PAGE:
WASHINGTON, March 12 (Reuters) - Wells Fargo & Co Chief Executive Tim Sloan's campaign to prove his bank has moved past its scandals will collide on Tuesday with newly empowered Democratic lawmakers who are taking aim at Wall Street.
Sloan will be the first bank executive grilled by the House Financial Services Committee since it was taken over by Democrats following the 2018 congressional election. A nervous Wall Street is keen to see how hostile the panel will be towards the industry.
The hearing could see Sloan clash with panel chair and vocal bank critic Maxine Waters, as well as Alexandria Ocasio-Cortez, a rookie lawmaker and leading voice of her party's progressive wing. Fellow freshman Katie Porter likewise built her campaign on bashing Wall Street.
Republicans have also criticized Wells Fargo, and will likely want proof the fourth-largest U.S. bank has addressed customer abuses.
The CEOs of Morgan Stanley, Goldman Sachs Group Inc , Citigroup Inc, JPMorgan Chase & Co and Bank of America Corp are expected to appear before the House panel next month.
Stakes are high for 31-year Wells Fargo veteran Sloan, who was appointed CEO when John Stumpf retired soon after the sales practices scandal erupted in 2016. Sloan has faced calls to step down from investors and politicians, including U.S. Senator Elizabeth Warren, a 2020 Democratic presidential contender.
On Tuesday, Sloan will emphasize changes the bank has made to culture, sales practices and risk management, as well as efforts to repay wronged customers.
"Wells Fargo is a better bank than it was three years ago, and we are working every day to become even better," Sloan, 58, will say, according to testimony published on Monday.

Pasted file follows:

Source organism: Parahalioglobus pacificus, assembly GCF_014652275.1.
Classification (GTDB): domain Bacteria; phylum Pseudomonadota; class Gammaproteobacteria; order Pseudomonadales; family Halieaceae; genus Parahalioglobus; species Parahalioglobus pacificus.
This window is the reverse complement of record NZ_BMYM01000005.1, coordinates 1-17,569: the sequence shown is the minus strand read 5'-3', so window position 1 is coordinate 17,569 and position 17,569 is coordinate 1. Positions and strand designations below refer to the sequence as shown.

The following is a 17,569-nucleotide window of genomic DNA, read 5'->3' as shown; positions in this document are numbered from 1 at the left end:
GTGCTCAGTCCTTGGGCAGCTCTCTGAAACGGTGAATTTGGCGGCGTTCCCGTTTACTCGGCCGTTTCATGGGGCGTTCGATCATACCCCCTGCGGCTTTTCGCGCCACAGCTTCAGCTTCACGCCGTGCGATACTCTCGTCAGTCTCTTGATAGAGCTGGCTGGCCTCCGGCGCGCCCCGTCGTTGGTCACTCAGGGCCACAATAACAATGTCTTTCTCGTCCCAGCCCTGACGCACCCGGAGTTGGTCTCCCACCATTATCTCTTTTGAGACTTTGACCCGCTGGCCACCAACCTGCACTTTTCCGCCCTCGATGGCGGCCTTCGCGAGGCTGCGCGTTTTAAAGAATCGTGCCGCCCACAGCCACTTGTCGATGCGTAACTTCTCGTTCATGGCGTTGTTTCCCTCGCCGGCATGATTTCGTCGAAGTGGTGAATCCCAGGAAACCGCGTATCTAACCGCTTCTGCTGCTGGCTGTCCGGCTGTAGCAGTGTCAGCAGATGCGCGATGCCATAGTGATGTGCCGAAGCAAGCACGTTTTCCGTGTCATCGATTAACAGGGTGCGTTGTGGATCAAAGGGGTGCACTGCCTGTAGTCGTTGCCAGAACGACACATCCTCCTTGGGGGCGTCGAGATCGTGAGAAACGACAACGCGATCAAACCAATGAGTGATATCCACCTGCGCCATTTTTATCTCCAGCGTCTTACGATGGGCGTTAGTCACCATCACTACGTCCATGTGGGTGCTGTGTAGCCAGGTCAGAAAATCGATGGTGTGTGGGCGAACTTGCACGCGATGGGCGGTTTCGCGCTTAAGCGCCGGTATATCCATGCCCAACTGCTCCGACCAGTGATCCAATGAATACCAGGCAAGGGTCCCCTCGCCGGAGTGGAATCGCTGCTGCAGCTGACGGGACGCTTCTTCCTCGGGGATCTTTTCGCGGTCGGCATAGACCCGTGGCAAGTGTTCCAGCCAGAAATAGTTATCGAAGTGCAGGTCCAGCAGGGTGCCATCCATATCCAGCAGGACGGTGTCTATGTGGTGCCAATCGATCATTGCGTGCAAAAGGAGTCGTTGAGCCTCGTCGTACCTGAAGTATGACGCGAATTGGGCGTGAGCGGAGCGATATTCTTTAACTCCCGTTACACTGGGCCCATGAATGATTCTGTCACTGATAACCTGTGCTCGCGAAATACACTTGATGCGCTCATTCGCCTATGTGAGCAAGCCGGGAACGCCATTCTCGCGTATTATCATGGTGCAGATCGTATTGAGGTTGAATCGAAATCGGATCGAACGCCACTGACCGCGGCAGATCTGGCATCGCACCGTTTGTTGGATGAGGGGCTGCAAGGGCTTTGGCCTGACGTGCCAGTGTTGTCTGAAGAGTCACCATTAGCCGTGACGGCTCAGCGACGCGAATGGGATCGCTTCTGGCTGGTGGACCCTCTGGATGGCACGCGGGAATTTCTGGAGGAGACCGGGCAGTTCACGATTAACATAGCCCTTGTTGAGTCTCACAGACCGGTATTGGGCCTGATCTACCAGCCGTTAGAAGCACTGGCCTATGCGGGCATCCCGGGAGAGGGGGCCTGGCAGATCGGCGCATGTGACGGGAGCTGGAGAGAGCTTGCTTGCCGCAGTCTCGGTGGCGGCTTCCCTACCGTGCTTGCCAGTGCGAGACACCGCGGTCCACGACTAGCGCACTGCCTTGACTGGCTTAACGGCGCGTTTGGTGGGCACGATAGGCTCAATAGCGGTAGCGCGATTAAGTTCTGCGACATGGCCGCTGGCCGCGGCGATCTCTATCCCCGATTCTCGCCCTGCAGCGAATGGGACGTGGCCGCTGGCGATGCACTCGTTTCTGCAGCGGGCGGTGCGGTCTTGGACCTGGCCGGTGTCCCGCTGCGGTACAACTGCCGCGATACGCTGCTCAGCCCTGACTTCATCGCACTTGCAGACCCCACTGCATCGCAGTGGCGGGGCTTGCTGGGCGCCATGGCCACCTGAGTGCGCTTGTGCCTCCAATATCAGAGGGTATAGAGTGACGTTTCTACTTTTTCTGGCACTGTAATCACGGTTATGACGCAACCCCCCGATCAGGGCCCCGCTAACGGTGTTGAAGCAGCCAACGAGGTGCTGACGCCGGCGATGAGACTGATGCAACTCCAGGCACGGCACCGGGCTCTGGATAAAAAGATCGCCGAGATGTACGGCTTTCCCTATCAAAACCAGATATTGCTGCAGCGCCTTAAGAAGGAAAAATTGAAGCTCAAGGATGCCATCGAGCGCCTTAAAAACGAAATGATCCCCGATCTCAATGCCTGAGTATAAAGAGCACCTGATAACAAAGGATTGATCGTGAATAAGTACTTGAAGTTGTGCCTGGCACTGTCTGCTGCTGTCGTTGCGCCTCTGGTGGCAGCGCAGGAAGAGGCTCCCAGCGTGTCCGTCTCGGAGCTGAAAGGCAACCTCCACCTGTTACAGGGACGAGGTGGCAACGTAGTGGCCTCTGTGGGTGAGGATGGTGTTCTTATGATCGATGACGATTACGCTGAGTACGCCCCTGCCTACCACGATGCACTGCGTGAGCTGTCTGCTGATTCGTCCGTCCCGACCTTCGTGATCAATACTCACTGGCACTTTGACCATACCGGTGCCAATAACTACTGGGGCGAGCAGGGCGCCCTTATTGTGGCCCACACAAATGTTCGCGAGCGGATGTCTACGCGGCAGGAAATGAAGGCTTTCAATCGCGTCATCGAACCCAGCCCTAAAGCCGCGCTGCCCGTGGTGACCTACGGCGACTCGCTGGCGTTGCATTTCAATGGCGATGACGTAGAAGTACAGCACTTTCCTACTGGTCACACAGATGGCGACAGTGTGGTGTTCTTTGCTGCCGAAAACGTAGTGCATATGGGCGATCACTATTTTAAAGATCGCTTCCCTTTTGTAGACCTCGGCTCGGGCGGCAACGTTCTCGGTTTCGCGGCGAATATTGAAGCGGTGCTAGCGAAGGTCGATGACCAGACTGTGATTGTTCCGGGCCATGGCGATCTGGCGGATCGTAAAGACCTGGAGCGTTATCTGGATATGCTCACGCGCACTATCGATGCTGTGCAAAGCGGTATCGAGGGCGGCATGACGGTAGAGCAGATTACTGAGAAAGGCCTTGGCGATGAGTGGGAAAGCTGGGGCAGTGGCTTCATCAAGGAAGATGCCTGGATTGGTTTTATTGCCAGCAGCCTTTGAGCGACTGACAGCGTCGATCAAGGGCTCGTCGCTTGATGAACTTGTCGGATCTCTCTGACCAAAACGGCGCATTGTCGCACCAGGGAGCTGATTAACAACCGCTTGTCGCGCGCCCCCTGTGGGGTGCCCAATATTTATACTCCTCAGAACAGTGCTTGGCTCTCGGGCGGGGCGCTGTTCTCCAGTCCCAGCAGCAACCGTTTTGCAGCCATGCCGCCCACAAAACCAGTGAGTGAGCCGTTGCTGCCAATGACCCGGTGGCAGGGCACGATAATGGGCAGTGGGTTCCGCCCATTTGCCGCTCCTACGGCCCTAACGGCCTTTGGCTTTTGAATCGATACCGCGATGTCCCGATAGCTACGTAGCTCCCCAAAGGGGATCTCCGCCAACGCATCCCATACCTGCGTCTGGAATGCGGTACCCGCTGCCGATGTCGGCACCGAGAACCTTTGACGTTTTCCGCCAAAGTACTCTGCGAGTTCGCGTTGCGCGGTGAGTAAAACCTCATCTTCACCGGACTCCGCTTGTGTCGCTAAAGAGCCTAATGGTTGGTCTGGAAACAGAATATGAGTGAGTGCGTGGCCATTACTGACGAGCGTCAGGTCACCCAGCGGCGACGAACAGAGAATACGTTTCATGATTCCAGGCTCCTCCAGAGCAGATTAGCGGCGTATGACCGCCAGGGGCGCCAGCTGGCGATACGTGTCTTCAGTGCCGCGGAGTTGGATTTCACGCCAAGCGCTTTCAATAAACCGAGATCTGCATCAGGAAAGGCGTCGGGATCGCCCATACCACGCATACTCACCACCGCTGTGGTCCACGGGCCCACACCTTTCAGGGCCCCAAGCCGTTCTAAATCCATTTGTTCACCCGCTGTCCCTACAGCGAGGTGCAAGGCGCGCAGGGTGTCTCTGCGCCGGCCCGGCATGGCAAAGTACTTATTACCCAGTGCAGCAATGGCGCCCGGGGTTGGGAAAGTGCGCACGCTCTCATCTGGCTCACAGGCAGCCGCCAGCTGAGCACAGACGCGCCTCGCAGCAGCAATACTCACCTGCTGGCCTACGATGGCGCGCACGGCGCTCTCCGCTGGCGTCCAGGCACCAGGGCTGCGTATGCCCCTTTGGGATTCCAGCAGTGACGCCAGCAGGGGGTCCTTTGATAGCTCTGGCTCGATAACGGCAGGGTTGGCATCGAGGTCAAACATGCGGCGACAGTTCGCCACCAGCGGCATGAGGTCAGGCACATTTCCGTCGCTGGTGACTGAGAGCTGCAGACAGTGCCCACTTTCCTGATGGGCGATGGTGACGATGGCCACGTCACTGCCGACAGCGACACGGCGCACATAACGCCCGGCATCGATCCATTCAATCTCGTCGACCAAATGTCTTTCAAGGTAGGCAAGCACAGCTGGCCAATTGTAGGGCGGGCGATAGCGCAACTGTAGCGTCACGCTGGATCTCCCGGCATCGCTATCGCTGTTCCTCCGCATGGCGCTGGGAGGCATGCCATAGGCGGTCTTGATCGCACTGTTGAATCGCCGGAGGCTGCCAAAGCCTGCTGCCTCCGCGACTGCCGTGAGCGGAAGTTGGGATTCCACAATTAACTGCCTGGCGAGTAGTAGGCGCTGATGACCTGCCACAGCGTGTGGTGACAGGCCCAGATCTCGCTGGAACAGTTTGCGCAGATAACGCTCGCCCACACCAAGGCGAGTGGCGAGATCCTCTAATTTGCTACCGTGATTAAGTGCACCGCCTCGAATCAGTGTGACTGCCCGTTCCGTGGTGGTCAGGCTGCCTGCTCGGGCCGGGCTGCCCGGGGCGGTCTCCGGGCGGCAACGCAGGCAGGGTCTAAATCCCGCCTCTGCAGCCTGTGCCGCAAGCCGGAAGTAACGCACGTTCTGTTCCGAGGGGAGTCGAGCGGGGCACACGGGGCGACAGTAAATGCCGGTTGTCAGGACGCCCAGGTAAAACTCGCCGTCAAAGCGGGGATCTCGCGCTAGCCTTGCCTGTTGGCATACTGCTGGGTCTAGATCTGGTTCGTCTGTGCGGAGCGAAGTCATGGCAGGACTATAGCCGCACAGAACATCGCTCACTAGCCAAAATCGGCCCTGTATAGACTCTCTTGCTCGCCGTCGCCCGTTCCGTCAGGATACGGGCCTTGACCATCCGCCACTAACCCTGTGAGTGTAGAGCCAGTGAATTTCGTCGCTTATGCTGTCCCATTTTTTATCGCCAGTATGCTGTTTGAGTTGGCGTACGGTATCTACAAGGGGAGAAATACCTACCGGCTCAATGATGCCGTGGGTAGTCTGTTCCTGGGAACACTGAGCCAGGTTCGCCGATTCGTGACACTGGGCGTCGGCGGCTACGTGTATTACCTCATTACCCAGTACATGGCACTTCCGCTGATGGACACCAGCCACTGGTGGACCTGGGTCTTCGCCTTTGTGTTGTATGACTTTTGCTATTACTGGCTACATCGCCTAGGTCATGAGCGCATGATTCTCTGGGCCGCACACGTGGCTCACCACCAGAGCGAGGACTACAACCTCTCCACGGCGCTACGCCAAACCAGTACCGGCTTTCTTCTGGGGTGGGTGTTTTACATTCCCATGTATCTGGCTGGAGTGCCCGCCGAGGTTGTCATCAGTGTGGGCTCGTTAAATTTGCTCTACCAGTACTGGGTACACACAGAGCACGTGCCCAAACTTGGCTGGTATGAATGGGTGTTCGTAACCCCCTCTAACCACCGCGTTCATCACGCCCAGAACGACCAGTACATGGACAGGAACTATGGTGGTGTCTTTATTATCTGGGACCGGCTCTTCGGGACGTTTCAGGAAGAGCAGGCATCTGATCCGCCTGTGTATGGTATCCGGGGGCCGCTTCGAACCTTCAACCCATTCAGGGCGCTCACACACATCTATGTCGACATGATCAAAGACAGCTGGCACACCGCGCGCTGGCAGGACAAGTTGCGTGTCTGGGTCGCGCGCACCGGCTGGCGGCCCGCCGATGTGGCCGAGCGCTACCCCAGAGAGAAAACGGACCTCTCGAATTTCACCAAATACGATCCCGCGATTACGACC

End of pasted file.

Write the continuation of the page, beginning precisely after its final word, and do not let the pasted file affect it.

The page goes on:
Lawmakers could also ask about the bank's decision to cut thousands of U.S. jobs, its pledge to boost stock buybacks and its forced arbitration policy for customers.
Spokespeople for Waters and Ocasio-Cortez declined or did not respond to comment requests. Porter said in a statement that Sloan has "a lot to prove" to show Wells Fargo has turned a corner.
If lawmakers are unhappy with what they hear, they could pressure the Federal Reserve to maintain restrictions imposed on the bank's growth until governance and risk management improve.
Sloan has not appeared before Congress since a 2017 Senate hearing, where he clashed with lawmakers from both parties.
Wells Fargo has since deployed more lobbyists in Washington and launched a public relations offensive, but remains in politicians' crosshairs.
The 2016 revelation that Wells Fargo created millions of fake customer accounts prompted regulatory probes into mortgage foreclosures, auto insurance sales and its wealth management businesses, resulting in billions of dollars in fines. (Reporting by Pete Schroeder and Imani Moise; Editing by Michelle Price and Meredith Mazzilli)